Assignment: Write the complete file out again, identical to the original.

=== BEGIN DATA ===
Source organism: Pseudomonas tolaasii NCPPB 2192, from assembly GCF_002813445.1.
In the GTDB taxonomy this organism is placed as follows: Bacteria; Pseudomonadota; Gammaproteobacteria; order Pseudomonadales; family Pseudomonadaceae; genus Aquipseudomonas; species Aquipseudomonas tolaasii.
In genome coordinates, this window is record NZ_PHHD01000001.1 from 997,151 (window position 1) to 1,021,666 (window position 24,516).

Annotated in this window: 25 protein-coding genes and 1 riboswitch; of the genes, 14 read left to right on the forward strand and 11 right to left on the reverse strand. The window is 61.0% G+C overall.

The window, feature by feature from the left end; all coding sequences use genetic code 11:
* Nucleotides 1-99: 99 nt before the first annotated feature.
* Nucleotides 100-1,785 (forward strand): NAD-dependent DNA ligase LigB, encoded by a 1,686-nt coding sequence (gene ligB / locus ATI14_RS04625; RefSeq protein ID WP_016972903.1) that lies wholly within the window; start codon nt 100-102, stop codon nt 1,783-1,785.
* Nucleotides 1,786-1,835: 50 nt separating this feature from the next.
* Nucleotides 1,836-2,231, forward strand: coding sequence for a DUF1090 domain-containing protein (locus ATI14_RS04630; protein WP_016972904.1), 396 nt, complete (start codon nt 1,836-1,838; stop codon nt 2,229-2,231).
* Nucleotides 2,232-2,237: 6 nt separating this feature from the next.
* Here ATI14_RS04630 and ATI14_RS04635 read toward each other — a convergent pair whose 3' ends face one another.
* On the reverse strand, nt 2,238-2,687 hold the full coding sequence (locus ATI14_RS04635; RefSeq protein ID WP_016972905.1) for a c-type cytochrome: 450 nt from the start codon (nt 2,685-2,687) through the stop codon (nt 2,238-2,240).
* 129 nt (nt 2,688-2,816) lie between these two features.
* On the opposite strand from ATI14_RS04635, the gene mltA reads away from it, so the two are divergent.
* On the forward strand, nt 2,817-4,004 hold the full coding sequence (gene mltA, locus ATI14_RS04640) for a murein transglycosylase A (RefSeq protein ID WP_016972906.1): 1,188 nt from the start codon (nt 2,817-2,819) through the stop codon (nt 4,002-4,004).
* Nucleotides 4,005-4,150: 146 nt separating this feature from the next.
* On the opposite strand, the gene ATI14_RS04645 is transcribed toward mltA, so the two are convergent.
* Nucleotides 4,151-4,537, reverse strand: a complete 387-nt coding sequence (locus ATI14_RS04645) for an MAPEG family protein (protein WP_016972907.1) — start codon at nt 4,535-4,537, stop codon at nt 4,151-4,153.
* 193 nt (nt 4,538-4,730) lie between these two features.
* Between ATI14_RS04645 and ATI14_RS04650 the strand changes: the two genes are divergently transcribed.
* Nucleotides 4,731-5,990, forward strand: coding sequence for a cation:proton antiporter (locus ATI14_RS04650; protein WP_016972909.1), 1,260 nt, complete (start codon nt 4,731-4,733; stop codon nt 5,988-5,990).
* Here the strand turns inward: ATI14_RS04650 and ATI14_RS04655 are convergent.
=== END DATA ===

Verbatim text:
Source organism: Pseudomonas tolaasii NCPPB 2192, from assembly GCF_002813445.1.
In the GTDB taxonomy this organism is placed as follows: Bacteria; Pseudomonadota; Gammaproteobacteria; order Pseudomonadales; family Pseudomonadaceae; genus Aquipseudomonas; species Aquipseudomonas tolaasii.
In genome coordinates, this window is record NZ_PHHD01000001.1 from 997,151 (window position 1) to 1,021,666 (window position 24,516).

Annotated in this window: 25 protein-coding genes and 1 riboswitch; of the genes, 14 read left to right on the forward strand and 11 right to left on the reverse strand. The window is 61.0% G+C overall.

The window, feature by feature from the left end; all coding sequences use genetic code 11:
* Nucleotides 1-99: 99 nt before the first annotated feature.
* Nucleotides 100-1,785 (forward strand): NAD-dependent DNA ligase LigB, encoded by a 1,686-nt coding sequence (gene ligB / locus ATI14_RS04625; RefSeq protein ID WP_016972903.1) that lies wholly within the window; start codon nt 100-102, stop codon nt 1,783-1,785.
* Nucleotides 1,786-1,835: 50 nt separating this feature from the next.
* Nucleotides 1,836-2,231, forward strand: coding sequence for a DUF1090 domain-containing protein (locus ATI14_RS04630; protein WP_016972904.1), 396 nt, complete (start codon nt 1,836-1,838; stop codon nt 2,229-2,231).
* Nucleotides 2,232-2,237: 6 nt separating this feature from the next.
* Here ATI14_RS04630 and ATI14_RS04635 read toward each other — a convergent pair whose 3' ends face one another.
* On the reverse strand, nt 2,238-2,687 hold the full coding sequence (locus ATI14_RS04635; RefSeq protein ID WP_016972905.1) for a c-type cytochrome: 450 nt from the start codon (nt 2,685-2,687) through the stop codon (nt 2,238-2,240).
* 129 nt (nt 2,688-2,816) lie between these two features.
* On the opposite strand from ATI14_RS04635, the gene mltA reads away from it, so the two are divergent.
* On the forward strand, nt 2,817-4,004 hold the full coding sequence (gene mltA, locus ATI14_RS04640) for a murein transglycosylase A (RefSeq protein ID WP_016972906.1): 1,188 nt from the start codon (nt 2,817-2,819) through the stop codon (nt 4,002-4,004).
* Nucleotides 4,005-4,150: 146 nt separating this feature from the next.
* On the opposite strand, the gene ATI14_RS04645 is transcribed toward mltA, so the two are convergent.
* Nucleotides 4,151-4,537, reverse strand: a complete 387-nt coding sequence (locus ATI14_RS04645) for an MAPEG family protein (protein WP_016972907.1) — start codon at nt 4,535-4,537, stop codon at nt 4,151-4,153.
* 193 nt (nt 4,538-4,730) lie between these two features.
* Between ATI14_RS04645 and ATI14_RS04650 the strand changes: the two genes are divergently transcribed.
* Nucleotides 4,731-5,990, forward strand: coding sequence for a cation:proton antiporter (locus ATI14_RS04650; protein WP_016972909.1), 1,260 nt, complete (start codon nt 4,731-4,733; stop codon nt 5,988-5,990).
* Here the strand turns inward: ATI14_RS04650 and ATI14_RS04655 are convergent.